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Reconnaissance spécifique et cartographie des arbres de la canopée en forêt tropicale en Guyane française par fusion de données lidar et hyperspectrales appliquées aux besoins de la gestion forestière

Abstract : Tropical forests, representing 6.4% of the Earth's surface, host the greatest biodiversity of any terrestrial ecosystem and play a fundamental role in the carbon cycle on a worldwide scale. The sustainable use of tropical forests is a fundamental issue from both the point of view of biodiversity conservation and the reduction of emissions from deforestation and forest degradation (REDD+). The Office National des Forêts is responsible for the conservation and management of 6 million hectares of forests in French Guiana. The possibility of mapping species in the canopy by remote sensing is of obvious interest. For both applied and scientific purposes, the use of airborne observation measurements can enable local field information that is difficult to collect over large areas of tropical forest to be extrapolated. The specific spatialized inventories at the landscape scale would contribute to advancing fundamental knowledge of this complex and threatened biome and assist in its sustainable management. Maps of species distribution can in fact be cross-referenced with maps of environmental factors and thus provide keys for interpreting the organization patterns of forest stands. From a management point of view, species distribution maps are an help to the rationalization of forestry operations. The mapping of commercial species could promote forestry practices that minimize the environmental impact of logging. The identification of species would in particular enable priority to be given to areas that are particularly rich in commercial species, while avoiding the opening up of exploitation tracks in areas with low levels of exploitable resources. Remote sensing also offers the possibility of monitoring the spread of pervasive species, such as lianas. Hyperspectral imagers and LiDAR sensor have been used on board an aircraft to identify species in the Guyanese tropical forests. A wide spectral range from hyperspectral sensors (400-2500 nm) is measured allowing to have many descriptors. LiDAR provides a detailed description of canopy structure and facilitates the segmentation of canopies. The fusion of these two types of information improve the characterization of the resource. In order to make the most of the hyperspectral data, different radiometric preprocessing has been evaluated. Spatial smoothing and shadow filtering are the main factors that improve species discrimination. The full spectral range rather than only the visible-near-infrared region (400-1000nm) is also beneficial. These classification results were obtained on a group of 20 abundant species. The identification of these same species in a mixture within a hyperdiverse stand was the second step of this work. We thus assessed the level of spectral information required and the degree of confusion tolerable in the learning data when the task is to find a target species in a hyperdiverse canopy. A special classification method was implemented in order not to be sensitive to contamination between focal/non-focal classes for training. Even in the case where the non-focal class contains up to 5% of pixels of the focal class (species to be identified), the classifiers developed proved to be efficient. The third step deals with the problem of transposability of the classifiers from one acquisition to another. The characterization of the acquisition conditions and the consideration of their effects are necessary to convert the radiance data into surface reflectance. However, this standardization operation remains an extremely delicate step given the many variability sources to be considered: state of the atmosphere, sun-sensor geometry and illumination conditions. By comparing repeated flights on the same site, we evaluate the contribution of the various acquisition characteristics to the spectral divergence between dates. This work aims to propose ways to develop species recognition methods that are more robust to variations in acquisition characteristics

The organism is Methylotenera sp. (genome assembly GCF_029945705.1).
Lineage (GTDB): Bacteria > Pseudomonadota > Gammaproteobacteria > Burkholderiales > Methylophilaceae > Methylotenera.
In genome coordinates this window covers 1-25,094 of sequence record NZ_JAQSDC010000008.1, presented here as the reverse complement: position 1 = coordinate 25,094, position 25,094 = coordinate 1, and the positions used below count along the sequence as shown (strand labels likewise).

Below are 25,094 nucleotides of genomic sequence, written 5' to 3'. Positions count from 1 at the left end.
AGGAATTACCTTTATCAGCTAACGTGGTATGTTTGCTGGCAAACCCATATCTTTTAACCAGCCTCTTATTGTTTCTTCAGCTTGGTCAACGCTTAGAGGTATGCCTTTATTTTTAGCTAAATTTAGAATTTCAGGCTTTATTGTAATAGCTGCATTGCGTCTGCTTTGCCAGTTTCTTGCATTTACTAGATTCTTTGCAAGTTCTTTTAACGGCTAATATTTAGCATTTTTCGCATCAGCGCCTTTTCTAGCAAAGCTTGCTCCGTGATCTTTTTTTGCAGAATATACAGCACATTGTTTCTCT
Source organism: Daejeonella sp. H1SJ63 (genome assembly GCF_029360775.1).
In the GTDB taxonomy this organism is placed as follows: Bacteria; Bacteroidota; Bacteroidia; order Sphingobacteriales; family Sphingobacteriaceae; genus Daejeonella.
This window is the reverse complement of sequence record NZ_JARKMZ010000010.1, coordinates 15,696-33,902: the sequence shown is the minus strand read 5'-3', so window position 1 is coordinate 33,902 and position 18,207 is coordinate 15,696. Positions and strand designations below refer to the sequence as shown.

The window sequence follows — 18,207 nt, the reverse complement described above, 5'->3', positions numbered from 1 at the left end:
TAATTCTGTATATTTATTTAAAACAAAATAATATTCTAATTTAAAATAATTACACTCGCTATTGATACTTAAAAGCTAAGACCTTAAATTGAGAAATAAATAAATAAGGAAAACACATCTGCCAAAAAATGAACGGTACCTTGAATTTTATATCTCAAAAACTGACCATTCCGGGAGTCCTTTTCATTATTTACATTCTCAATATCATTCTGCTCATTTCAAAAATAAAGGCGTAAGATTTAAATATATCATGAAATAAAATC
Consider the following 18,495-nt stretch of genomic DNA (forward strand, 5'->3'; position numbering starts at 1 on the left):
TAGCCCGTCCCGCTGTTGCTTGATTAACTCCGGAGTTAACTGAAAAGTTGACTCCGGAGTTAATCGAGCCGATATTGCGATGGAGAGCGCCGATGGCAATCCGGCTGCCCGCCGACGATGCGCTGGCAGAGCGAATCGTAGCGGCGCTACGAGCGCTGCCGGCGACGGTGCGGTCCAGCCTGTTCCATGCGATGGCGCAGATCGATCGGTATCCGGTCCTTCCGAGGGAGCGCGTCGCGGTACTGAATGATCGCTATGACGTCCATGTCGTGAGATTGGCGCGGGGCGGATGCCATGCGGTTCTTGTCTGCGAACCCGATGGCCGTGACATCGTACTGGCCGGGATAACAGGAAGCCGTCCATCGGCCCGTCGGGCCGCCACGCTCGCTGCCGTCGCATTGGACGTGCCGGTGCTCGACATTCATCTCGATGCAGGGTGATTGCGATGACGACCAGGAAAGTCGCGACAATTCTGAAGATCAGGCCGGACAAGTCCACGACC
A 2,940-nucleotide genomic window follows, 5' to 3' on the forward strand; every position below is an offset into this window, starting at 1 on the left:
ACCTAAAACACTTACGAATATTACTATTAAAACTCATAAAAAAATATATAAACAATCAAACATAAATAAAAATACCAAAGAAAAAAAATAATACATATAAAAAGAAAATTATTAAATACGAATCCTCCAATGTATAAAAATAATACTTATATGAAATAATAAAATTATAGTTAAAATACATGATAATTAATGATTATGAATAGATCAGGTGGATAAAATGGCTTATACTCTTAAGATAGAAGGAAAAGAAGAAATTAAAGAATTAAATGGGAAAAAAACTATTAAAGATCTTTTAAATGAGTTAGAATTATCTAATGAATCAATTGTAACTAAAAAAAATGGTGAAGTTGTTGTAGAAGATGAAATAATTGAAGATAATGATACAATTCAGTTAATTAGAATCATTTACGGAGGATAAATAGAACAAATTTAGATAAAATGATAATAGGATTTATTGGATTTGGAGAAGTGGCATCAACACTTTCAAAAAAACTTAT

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https://hal.inrae.fr/tel-03188125
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Submitted on : Thursday, April 1, 2021 - 4:47:13 PM
Last modification on : Friday, April 2, 2021 - 8:57:18 AM

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  • HAL Id : tel-03188125, version 1

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Anthony Laybros. Reconnaissance spécifique et cartographie des arbres de la canopée en forêt tropicale en Guyane française par fusion de données lidar et hyperspectrales appliquées aux besoins de la gestion forestière. Biodiversité et Ecologie. Université de Montpellier, 2021. Français. ⟨tel-03188125⟩

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